Photograph: The Guardian

Days later the Guardian published a picture of the prime minister having wine and cheese with his wife and staff in the Downing Street garden on 15 May 2020, the tail-end of the first lockdown. It was a work meeting, No 10 said, but the public reached their own conclusions. Johnson limped on to Christmas, while Sue Gray, the civil servant tasked with investigating, had an expanding list of parties to look at.

There was little respite in January as the focus concentrated on the prime minister. Lord Geidt, his ethics adviser, concluded Johnson had acted unwisely in failing to disclose a WhatsApp exchange the prime minister had with Tory donor Lord Brownlow, who provided £58,000 of the cost of refurbishing the Downing Street flat.

Johnson had previously said he did not know where the money came from and says he thought Brownlow was organising, not providing, funds. The message showed him asking the donor for the cash because the flat was “a bit of a tip”. Giving a “humble and sincere” apology, Johnson said he “did not recall” the begging message because it was contained on an old phone.

Photograph: Anadolu Agency/Getty Images

Next came the email. “Please join us from 6pm and bring your own booze!” wrote Johnson’s principal private secretary, Martin Reynolds, as he invited staff to an event on 20 May 2020 in a missive obtained by ITV News. Within minutes journalists were reporting Johnson himself was there. After a day in hiding Johnson apologised, although he still argued he “believed implicitly that this was a work event”.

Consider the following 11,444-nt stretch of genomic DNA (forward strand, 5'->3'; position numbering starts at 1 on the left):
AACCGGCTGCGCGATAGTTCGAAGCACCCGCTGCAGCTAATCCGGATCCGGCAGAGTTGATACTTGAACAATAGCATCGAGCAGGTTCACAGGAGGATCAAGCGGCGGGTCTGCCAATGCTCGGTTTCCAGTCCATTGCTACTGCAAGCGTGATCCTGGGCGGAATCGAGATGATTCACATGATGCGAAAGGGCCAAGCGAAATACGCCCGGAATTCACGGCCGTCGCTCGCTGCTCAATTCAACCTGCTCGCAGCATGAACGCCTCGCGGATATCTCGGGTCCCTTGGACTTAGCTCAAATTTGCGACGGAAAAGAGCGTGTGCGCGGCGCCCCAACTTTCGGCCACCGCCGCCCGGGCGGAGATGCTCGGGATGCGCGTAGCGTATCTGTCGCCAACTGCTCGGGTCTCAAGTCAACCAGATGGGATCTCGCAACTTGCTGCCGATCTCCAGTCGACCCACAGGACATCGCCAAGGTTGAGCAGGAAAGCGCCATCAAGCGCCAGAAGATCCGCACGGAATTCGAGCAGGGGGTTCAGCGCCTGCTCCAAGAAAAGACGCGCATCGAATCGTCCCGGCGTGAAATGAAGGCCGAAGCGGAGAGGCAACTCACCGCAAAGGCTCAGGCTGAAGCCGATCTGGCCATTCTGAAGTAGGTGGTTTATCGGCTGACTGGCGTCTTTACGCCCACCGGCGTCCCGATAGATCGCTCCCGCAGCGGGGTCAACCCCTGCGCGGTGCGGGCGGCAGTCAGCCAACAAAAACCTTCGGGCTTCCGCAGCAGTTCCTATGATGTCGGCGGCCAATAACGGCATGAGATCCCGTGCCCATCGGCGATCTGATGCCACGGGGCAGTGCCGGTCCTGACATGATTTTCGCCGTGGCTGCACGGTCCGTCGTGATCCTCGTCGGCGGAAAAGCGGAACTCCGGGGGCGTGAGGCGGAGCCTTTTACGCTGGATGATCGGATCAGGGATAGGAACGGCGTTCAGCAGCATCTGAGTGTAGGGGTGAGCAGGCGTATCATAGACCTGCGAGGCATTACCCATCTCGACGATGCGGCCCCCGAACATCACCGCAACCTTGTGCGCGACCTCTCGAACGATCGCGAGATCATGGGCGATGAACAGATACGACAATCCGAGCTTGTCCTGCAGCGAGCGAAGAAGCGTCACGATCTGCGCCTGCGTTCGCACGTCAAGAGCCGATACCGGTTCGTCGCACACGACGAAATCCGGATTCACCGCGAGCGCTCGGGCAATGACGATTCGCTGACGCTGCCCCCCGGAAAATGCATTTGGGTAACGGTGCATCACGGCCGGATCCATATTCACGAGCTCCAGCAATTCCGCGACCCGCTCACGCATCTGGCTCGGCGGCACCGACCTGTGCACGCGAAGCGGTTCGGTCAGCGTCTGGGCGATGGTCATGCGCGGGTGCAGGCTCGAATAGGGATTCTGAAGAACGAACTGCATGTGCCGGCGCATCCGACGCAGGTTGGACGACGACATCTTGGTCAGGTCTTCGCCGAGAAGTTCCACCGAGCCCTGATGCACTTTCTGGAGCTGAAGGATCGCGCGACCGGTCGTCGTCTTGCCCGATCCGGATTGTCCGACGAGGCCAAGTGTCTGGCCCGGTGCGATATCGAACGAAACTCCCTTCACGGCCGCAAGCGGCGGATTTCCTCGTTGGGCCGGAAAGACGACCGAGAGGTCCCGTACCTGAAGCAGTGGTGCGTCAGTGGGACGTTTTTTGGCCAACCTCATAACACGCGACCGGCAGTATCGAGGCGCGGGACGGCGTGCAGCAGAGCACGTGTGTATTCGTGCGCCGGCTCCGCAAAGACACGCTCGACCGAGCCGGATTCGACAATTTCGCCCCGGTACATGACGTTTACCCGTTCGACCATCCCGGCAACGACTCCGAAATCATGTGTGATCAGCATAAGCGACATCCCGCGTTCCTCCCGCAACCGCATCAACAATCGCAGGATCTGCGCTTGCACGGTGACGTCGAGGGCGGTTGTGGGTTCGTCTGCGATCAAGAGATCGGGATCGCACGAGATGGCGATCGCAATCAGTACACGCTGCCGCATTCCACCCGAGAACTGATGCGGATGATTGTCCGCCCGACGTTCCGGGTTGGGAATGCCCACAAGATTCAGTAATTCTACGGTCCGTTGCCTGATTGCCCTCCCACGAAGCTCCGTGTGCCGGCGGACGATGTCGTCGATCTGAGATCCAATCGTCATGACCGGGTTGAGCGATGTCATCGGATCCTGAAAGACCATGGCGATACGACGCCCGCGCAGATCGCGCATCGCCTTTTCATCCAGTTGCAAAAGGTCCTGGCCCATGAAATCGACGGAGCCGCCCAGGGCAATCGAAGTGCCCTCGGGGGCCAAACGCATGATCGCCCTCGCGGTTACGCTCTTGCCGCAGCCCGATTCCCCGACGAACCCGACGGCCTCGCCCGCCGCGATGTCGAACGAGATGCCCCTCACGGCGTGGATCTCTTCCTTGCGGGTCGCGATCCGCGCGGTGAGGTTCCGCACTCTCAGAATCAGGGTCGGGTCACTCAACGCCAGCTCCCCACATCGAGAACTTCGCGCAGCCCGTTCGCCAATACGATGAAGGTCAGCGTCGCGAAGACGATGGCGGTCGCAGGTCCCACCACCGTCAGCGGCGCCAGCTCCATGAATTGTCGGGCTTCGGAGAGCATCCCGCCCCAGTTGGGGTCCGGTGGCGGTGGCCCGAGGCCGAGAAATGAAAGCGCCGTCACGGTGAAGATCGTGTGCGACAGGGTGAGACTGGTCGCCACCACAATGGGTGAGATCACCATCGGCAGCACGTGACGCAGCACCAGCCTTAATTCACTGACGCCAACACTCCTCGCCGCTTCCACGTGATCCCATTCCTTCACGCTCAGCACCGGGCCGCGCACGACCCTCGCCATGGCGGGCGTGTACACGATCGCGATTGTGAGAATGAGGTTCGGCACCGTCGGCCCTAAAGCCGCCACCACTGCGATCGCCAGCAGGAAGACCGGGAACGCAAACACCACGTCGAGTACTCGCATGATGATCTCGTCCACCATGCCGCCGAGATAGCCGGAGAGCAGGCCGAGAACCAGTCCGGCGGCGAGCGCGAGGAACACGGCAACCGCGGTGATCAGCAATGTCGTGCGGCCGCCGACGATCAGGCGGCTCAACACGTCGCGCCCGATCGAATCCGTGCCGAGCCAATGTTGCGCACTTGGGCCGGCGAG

While people around the country had been fined for breaching lockdown, discipline at Downing Street appeared nonexistent. Two drinks parties were held on 16 April 2021, the night before Prince Philip’s funeral, where the mourning Queen had stood alone. Johnson wasn’t present this time but staff had slipped off to the Co-op on the Strand armed with a suitcase to stuff full with bottles of wine, it was said.

Even Johnson gave the impression he could not take much more, admitting he had to apologise to the monarch, and staring downcast with bloodshot eyes in an excruciating 16-minute Sky News interview. “Nobody told me that what we were doing was, as you say, against the rules,” Johnson said, although it was he who had been setting them for the country.

Boris Johnson denies Cummings’ claims he was warned about Downing St party – video

The problems have mounted at a time when the cost of living is rising by 5.4% and energy bills are soaring. The current count of Downing Street lockdown-breaching parties stands at 15, but there is still a belief at Westminster there are more to emerge. Gray’s inquiry is yet to report and parts of the Conservative party are in open revolt, with dozens of letters of no confidence sent in by disgruntled MPs.

But overriding all is the damage to Johnson’s reputation from the misjudged manoeuvres, evasive answers and revised declarations. “The public connected with Johnson on an emotional level like no other politician before,” said Martin Boon, a founder of polling firm Deltapoll. “Quite simply, he has taken a machete to that.”